Advice: Beware of scams asking you to call premium rate numbers

Pat Hutchinson MBE.
Pat Hutchinson MBE.
0
Have your say

By Pat Hutchinson MBE, District Manager, Newtownabbey CAB

Q: I am a pensioner on low income and I have received a letter which says I have won a lottery prize of £100,000. The letter looks very official, but I need to ring a number beginning 090 to claim the prize. I have not entered any lottery, so what should I do?

A: You get a letter, email, phone call or text message that promises you an exciting prize or reward. To claim it, you have to phone a premium rate number beginning 090. However, the automated message you hear when you call the number tricks you into staying on the line for a long time.

Usually there isn’t really a prize, or the prize you receive turns out to be a near-worthless book of discount vouchers, or a holiday voucher with stringent restrictions. You’ll often have to pay more money to use the ‘prize’ on top of the cost of the phone call.

The longer you stay on the line, the more money the scammers make from you. Your prize or reward may never turn up or it will turn out to be an item worth less than the cost of your call.

While many genuine companies use premium rate telephone numbers, they make it clear in their advertising, paperwork or during the call how much the call costs per minute. They may also provide alternative methods of contacting them.

How to protect yourself...

• don’t dial premium rate numbers beginning 090 unless you know how much you’ll be charged and you’re sure you’re willing to pay for it. Costs can be up to £2.60 per minute or more from mobiles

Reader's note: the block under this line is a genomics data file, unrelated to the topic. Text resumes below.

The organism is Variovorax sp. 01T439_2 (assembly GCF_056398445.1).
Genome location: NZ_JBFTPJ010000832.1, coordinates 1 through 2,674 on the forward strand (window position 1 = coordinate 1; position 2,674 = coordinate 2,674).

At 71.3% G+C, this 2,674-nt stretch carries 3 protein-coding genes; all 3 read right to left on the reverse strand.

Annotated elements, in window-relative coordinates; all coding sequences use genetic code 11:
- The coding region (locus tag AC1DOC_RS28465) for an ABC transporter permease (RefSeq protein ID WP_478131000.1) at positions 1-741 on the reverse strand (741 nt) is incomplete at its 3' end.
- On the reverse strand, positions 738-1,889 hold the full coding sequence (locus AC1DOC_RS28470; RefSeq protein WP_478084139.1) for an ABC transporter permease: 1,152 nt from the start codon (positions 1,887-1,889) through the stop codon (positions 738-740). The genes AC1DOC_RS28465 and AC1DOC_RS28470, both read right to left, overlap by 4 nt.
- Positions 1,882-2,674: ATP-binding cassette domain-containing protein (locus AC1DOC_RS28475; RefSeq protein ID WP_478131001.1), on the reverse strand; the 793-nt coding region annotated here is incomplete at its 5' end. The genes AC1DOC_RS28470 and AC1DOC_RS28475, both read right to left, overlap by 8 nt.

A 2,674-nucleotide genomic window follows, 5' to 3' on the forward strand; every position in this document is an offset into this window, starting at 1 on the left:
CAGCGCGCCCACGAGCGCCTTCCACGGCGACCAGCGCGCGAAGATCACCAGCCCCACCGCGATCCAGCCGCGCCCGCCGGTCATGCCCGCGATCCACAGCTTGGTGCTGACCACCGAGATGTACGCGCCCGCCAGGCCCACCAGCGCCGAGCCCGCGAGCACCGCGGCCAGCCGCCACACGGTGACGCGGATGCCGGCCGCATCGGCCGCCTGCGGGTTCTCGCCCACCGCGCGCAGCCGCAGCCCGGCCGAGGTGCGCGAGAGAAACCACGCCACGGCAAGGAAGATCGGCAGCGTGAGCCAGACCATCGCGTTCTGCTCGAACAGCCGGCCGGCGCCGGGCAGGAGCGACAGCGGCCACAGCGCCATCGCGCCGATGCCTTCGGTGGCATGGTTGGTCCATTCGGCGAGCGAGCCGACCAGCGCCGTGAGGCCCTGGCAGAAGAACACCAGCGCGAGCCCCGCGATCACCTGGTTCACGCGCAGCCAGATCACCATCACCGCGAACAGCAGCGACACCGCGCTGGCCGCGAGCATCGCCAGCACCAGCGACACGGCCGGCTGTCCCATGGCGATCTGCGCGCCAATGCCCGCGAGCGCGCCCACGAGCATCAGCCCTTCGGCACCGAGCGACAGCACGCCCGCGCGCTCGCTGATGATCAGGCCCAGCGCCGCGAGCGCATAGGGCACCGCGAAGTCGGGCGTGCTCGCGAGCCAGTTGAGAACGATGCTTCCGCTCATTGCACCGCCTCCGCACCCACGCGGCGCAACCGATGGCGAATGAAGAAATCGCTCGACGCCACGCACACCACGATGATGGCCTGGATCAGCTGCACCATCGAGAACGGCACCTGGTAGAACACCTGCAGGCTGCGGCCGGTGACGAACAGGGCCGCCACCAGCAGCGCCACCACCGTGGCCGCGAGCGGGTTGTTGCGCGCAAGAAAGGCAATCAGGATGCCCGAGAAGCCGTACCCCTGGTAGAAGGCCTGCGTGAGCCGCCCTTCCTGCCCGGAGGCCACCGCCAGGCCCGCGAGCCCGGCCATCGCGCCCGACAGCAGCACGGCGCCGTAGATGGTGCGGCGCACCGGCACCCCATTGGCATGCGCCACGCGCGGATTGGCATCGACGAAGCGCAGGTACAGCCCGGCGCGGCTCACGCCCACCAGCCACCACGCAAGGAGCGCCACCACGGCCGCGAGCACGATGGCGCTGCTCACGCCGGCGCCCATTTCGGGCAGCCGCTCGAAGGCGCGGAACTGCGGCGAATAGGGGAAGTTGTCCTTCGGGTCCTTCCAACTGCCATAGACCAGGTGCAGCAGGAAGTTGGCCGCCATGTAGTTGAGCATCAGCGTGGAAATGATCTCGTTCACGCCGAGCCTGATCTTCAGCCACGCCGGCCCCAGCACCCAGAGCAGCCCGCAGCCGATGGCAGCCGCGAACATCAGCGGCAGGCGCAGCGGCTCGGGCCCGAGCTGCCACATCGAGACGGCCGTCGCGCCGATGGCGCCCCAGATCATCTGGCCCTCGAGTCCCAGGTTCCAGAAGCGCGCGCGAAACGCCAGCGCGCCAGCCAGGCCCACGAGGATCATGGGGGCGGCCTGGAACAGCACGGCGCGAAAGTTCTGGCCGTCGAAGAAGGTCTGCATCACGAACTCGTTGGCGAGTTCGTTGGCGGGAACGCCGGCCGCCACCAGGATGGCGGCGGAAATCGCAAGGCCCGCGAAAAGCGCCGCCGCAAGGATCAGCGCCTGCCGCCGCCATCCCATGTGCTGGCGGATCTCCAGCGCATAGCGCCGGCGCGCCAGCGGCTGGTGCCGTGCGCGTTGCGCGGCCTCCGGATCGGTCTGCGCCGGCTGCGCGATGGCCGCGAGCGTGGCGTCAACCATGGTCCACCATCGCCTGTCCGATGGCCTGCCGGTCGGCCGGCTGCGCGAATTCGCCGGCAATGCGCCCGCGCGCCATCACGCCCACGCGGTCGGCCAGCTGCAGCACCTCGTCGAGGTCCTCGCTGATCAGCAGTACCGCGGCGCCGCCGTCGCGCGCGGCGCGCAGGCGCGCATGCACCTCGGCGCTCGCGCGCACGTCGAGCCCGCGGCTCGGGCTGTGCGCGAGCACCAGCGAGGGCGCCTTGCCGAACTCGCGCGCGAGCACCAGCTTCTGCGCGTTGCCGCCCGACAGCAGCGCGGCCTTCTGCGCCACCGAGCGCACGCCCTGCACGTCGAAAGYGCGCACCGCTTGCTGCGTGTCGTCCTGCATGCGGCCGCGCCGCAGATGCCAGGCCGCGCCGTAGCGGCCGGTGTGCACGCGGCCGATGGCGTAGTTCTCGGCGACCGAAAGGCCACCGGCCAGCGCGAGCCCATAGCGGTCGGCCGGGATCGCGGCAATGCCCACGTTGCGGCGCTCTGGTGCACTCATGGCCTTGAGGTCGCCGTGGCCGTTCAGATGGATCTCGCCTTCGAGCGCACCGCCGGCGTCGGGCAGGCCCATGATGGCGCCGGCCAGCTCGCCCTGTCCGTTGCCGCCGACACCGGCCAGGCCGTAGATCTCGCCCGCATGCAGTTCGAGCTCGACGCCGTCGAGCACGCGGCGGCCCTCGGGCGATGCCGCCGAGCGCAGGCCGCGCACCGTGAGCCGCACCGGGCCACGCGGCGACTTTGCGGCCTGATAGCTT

• beware if after dialling one of these numbers, a message tells you to dial a second number

• if you become suspicious about the call, hang up immediately

• consider asking your phone company to bar outgoing calls from your phone to premium rate services and/or international rate numbers, especially if others use your phone. Some companies charge for this call-barring service

• protect your phone number in the same way as you would your PIN number. Only give it out if you’re absolutely sure that it’s needed and the information is secure.

• if it sounds too good to be true it probably is - if you haven’t bought a ticket you can’t win

• Get free, confidential and independent advice from your nearest Citizens Advice Bureau or log on to www.adviceguide.org.uk

Call Newtownabbey CAB, Dunanney Centre, Rathcoole on 028 9085 2271 or email enewtownabbey@citizensadvice.co.uk